General Jackson, Coit — leaves New- York, Tuesday
and Friday — leaves Norwich, Monday and Thursday —
wharf, above the foot of Beekman-street, East-River.
Nimrod, Brooks — loaves New-York, Tuesday, Thurs-
day, and Saturday — leaves Bridgeport, Monday, Wed-
nesday, and Friday — foot of Catharine-street, East
Fairfield, Peck— leaves New-York, Tuesday, Thurs-
day, and Saturday — leaves Norwalk, Monday, Wednes-
day, and Friday — foot of Catharine-street, East River.
NEWARK, (n. j.)
Newark, Tate— leaves New-York at 10 o'clock, each
morning, and 4, P. M.; leaves Newark at 7 o'clock, A.
M., and half past 1, P. M. — office, foot of Barclay-street,
ELIZABETHTOWN, (N. J.)
Cinderella, Vanderbilt — leaves New-York at half past
10 o'clock, A. M., and 3, P. M.; leaves Elizabethtown at
8 o'clock, A. M., and 12, M.— office, foot of Washington-
street, near the Battery.
CHARLESTON, (s. C.)
David Brown, James Coffee.
William Gibbons, James Pennoyer.
Leave New-York and Charleston every Saturday, at 4,
Agent in New-York — Charles Morgan, 31 South-street.
tow-boat LINES ON THE HUDSON RIVER.
iyirif'tsure Line for Albany.
Swiftsure, Winray — Commerce, Fitch — Oliver Ells-
worth, House — Henry Eckford, Minuse — James Fairlie,
One Boat of this line leaves the foot of Broad-street,
New- York, and Albany, every day.
Twelve Boats, towed by the steamboats New-London,
Commerce, Oliver Elsworth, and James Fairlie — leaves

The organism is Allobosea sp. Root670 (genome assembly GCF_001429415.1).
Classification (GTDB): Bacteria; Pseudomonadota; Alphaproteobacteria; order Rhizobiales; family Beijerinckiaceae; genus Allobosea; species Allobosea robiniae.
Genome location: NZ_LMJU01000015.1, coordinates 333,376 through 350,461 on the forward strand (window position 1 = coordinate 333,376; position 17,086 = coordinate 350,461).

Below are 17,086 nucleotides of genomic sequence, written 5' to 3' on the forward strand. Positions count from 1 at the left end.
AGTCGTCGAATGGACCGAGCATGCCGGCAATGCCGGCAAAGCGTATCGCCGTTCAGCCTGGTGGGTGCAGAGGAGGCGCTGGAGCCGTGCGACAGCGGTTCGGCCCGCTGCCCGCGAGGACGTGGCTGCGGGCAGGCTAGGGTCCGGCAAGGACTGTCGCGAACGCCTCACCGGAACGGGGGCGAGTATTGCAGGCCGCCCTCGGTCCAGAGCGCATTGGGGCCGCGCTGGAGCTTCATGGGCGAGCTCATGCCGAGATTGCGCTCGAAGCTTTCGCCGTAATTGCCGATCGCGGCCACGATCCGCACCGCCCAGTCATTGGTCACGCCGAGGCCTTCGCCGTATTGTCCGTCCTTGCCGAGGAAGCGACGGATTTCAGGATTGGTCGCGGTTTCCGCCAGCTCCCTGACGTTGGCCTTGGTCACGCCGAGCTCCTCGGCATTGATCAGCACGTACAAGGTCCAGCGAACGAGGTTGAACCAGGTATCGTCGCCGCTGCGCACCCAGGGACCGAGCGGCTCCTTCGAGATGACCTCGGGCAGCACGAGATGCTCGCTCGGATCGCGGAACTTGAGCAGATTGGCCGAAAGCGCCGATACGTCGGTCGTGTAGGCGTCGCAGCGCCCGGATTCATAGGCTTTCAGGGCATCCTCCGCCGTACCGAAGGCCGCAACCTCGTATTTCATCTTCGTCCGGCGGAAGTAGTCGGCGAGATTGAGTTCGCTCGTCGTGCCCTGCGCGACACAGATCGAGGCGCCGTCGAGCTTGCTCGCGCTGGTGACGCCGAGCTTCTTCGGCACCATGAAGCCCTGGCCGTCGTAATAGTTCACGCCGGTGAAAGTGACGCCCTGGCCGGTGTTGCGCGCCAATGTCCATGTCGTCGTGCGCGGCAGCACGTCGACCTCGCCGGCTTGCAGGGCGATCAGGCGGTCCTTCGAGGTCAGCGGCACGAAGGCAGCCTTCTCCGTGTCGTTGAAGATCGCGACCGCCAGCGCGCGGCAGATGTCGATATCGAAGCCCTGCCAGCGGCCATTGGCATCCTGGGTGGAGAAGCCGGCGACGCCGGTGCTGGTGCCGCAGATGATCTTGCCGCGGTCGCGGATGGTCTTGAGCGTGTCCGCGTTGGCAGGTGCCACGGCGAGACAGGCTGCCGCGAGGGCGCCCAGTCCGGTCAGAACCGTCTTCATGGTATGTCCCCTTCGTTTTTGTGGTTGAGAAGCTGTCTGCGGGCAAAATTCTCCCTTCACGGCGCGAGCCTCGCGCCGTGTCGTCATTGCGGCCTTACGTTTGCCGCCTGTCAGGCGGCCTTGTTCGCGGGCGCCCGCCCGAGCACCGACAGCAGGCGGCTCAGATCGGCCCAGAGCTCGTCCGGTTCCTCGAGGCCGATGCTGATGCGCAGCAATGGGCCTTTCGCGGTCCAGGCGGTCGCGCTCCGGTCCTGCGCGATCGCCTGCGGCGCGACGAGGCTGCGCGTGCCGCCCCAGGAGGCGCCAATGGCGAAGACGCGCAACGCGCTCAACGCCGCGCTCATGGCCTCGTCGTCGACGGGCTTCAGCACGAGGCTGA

New-York, daily, from west side Coenties-slip.
Agent, Philip Hart, 22 South-street.
Delaware and Victory.
These boats have no regular day of sailing, they are
employed in towing coal barges.
Fanny, Benson — Hercules, Vanderbilt — and Rufus
These Boats are emj'.loyed in towing vessels from the
Quarantine ground, and other places, into harbour.
FREIGHT AND PASSAGE BOATS.
United States, Blayhew — leaves New- York, Wednes-
day and Saturday ; leaves Kinderhook, Tuesday and
Friday — foot of Dey-street, North River.
Legislature, Havalln— leaves New- York, Wednesday
and Saturday; leaves Hudson, Tuesday and Friday —
foot of Liberty-street, North River.
Hudson, Dean — leaves New-York, Wednesday and
Saturday ; leaves Kingston, Tuesday and Friday.
Congress, Ketchum — leaves New-York, Monday and
Thursday ; leaves Kingston, Wednesday and Saturday —
foot of Dey-street, North River.
Rockland, , leaves New-York, Tuesday, Thurs-
day, and Saturday; leaves Nyack, Monday, Wednesday,
and Friday — foot of Robinson-street, North River.
East side of the Hudson, daily in winter. Office,
York House, No. 5 Gortlandt-street.
NEVVBURGH AND ALBANY.
West side of the Hudson, daily in winter. Office,
York House, No. 5 Cortlandt-street.
OWEGO, ITHACA, AND GENEVA.
Through New-Jersey, every day, (except Sunday,) at